Paleontology, another branch of biology, uses fossils to study life's history (Figure 3). Zoology and botany are the study of animals and plants, respectively. Biologists can also specialize as biotechnologists, ecologists, or physiologists, to name just a few areas. This is just a small sample of the many fields that biologists can pursue.

Biology is the culmination of the achievements of the natural sciences from their inception to today. Excitingly, it is the cradle of emerging sciences, such as the biology of brain activity, genetic engineering of custom organisms, and the biology of evolution that uses the laboratory tools of molecular biology to retrace the earliest stages of life on earth. A scan of news headlines—whether reporting on immunizations, a newly discovered species, sports doping, or a genetically modified food—demonstrates the way biology is active in and important to our everyday world.

Scientific Inquiry

Science deals with testable knowledge about physical phenomena in the universe. The goal of science is to understand how the universe works. Biology focuses on understanding living things. To gain knowledge about nature and physical phenomena, scientists use a particular approach called “scientific inquiry.”

Scientific inquiry is the best approach we have to understanding the natural world and predicting natural phenomena. Evidence for this claim can be found in the successes of science-based technologies. Take medicine, for example. Prior to the 1700s, most medical practices were based on folk traditions or on ideas promoted by religious leaders. Some of these prescientific remedies worked, but the process for discovering new treatments was a slow and haphazard system of trial and error. Ineffective treatments were often accepted simply because there was no clear procedure for evaluating them. Today, with science-based medicine and public health practices, we have gained unprecedented control over threats to our health. According to the Centers for Disease Control, the average life expectancy in the United States has increased by more than 30 years since 1900.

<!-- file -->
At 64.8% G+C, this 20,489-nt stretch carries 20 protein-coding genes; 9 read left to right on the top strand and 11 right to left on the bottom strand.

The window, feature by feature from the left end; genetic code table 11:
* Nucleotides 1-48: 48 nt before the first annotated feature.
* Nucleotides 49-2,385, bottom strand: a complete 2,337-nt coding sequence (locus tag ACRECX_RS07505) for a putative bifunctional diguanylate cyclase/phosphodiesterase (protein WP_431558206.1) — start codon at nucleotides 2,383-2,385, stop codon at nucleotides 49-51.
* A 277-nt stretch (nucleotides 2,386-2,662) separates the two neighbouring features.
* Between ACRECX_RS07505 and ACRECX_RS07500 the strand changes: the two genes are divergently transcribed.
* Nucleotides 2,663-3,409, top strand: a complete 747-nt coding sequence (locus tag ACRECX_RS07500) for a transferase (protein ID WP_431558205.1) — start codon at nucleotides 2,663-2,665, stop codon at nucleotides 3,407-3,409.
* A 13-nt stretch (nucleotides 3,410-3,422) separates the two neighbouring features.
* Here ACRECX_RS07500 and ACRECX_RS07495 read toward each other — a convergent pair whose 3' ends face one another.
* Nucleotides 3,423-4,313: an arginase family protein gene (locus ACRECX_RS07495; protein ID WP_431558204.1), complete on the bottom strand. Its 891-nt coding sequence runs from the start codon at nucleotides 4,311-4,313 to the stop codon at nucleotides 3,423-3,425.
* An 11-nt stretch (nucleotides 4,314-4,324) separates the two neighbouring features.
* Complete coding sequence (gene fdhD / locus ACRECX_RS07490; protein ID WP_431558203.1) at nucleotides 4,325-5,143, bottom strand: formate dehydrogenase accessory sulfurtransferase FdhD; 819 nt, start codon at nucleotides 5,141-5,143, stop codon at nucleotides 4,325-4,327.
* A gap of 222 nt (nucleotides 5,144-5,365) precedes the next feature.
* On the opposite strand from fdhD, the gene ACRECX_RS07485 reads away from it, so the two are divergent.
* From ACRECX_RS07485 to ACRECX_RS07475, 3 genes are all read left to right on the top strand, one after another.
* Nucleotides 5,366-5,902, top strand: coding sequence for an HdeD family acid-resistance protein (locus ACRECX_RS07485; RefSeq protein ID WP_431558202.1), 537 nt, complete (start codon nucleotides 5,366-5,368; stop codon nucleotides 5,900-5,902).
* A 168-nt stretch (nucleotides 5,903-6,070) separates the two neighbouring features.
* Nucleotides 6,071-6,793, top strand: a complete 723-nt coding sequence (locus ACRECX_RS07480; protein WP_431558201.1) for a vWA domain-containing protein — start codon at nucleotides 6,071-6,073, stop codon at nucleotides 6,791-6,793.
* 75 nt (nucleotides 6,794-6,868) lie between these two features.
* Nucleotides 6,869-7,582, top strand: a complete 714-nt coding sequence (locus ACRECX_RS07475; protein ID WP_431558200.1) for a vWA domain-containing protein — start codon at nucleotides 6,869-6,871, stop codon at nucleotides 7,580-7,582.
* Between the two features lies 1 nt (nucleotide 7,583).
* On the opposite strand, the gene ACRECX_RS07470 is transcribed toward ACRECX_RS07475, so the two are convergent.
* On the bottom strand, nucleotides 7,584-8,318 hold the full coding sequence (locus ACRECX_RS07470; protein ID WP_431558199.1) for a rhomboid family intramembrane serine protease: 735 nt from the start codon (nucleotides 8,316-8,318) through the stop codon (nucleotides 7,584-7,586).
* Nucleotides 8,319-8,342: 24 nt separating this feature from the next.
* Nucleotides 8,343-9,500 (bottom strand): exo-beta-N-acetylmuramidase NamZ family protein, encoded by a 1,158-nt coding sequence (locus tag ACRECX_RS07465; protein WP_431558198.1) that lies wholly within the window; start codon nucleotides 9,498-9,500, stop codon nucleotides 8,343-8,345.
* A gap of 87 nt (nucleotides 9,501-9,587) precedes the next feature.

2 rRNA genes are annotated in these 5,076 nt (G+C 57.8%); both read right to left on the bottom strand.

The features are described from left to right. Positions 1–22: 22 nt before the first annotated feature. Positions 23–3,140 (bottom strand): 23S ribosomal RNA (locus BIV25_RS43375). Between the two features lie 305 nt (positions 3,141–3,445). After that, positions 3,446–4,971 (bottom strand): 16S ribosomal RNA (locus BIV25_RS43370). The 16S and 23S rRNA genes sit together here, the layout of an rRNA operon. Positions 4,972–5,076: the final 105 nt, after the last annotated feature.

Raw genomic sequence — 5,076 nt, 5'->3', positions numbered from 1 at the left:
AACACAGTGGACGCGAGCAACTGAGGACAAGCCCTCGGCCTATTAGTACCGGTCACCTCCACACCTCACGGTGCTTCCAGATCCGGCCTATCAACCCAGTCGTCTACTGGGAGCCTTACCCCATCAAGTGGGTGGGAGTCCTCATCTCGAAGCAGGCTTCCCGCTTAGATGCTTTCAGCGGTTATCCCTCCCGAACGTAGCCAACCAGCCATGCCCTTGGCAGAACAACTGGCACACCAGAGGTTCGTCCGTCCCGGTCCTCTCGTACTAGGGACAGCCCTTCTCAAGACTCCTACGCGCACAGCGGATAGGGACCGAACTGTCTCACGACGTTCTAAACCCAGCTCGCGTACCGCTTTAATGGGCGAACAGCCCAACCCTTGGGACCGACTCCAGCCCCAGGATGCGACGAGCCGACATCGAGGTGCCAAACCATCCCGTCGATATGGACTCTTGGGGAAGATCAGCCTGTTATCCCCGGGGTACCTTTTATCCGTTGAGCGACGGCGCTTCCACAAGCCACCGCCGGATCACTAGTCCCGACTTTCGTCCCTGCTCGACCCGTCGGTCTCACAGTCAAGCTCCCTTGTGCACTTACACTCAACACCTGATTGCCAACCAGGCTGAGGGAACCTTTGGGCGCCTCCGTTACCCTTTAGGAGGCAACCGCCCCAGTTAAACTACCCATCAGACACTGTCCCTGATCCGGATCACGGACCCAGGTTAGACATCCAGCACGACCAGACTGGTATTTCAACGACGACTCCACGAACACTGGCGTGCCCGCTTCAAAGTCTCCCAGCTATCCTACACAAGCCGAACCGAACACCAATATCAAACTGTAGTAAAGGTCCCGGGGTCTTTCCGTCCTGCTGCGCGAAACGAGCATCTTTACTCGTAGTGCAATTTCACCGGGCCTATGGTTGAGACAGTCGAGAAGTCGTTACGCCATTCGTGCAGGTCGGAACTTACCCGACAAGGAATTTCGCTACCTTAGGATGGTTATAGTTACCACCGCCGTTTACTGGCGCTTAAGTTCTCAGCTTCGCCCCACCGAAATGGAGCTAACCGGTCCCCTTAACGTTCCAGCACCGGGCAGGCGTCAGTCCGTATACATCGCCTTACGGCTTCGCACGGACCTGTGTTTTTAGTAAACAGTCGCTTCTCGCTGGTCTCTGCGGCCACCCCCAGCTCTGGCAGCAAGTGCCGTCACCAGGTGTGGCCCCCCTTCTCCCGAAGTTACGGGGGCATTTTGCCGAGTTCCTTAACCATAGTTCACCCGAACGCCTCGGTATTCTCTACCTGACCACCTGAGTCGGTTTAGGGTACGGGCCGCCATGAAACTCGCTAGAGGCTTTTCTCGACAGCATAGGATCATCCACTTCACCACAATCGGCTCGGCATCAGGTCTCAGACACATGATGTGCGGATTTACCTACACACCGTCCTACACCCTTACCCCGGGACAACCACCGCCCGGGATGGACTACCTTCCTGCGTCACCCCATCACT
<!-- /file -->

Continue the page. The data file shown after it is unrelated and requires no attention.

Scientific inquiry has not displaced faith, intuition, and dreams. These traditions and ways of knowing have emotional value and provide moral guidance to many people. But hunches, feelings, deep convictions, old traditions, or dreams cannot be accepted directly as scientifically valid. Instead, science limits itself to ideas that can be tested through verifiable observations. Supernatural claims that events are caused by ghosts, devils, God, or other spiritual entities cannot be tested in this way.

Practice Question

Your friend sees this image of a circle of mushrooms and excitedly tells you it was caused by fairies dancing in a circle on the grass the night before. Can your friend’s explanation be studied using the process of science?

There are several mushrooms growing together in the pattern of a circular ring Figure 4. A fairy ring






Experiments and Hypotheses

Now we'll focus on the methods of scientific inquiry. Science often involves making observations and developing hypotheses. Experiments and further observations are often used to test the hypotheses.

A scientific experiment is a carefully organized procedure in which the scientist intervenes in a system to change something, then observes the result of the change. Scientific inquiry often involves doing experiments, though not always. For example, a scientist studying the mating behaviors of ladybugs might begin with detailed observations of ladybugs mating in their natural habitats. While this research may not be experimental, it is scientific: it involves careful and verifiable observation of the natural world. The same scientist might then treat some of the ladybugs with a hormone hypothesized to trigger mating and observe whether these ladybugs mated sooner or more often than untreated ones. This would qualify as an experiment because the scientist is now making a change in the system and observing the effects.

Forming a Hypothesis

When conducting scientific experiments, researchers develop hypotheses to guide experimental design. A hypothesis is a suggested explanation that is both testable and falsifiable. You must be able to test your hypothesis, and it must be possible to prove your hypothesis true or false.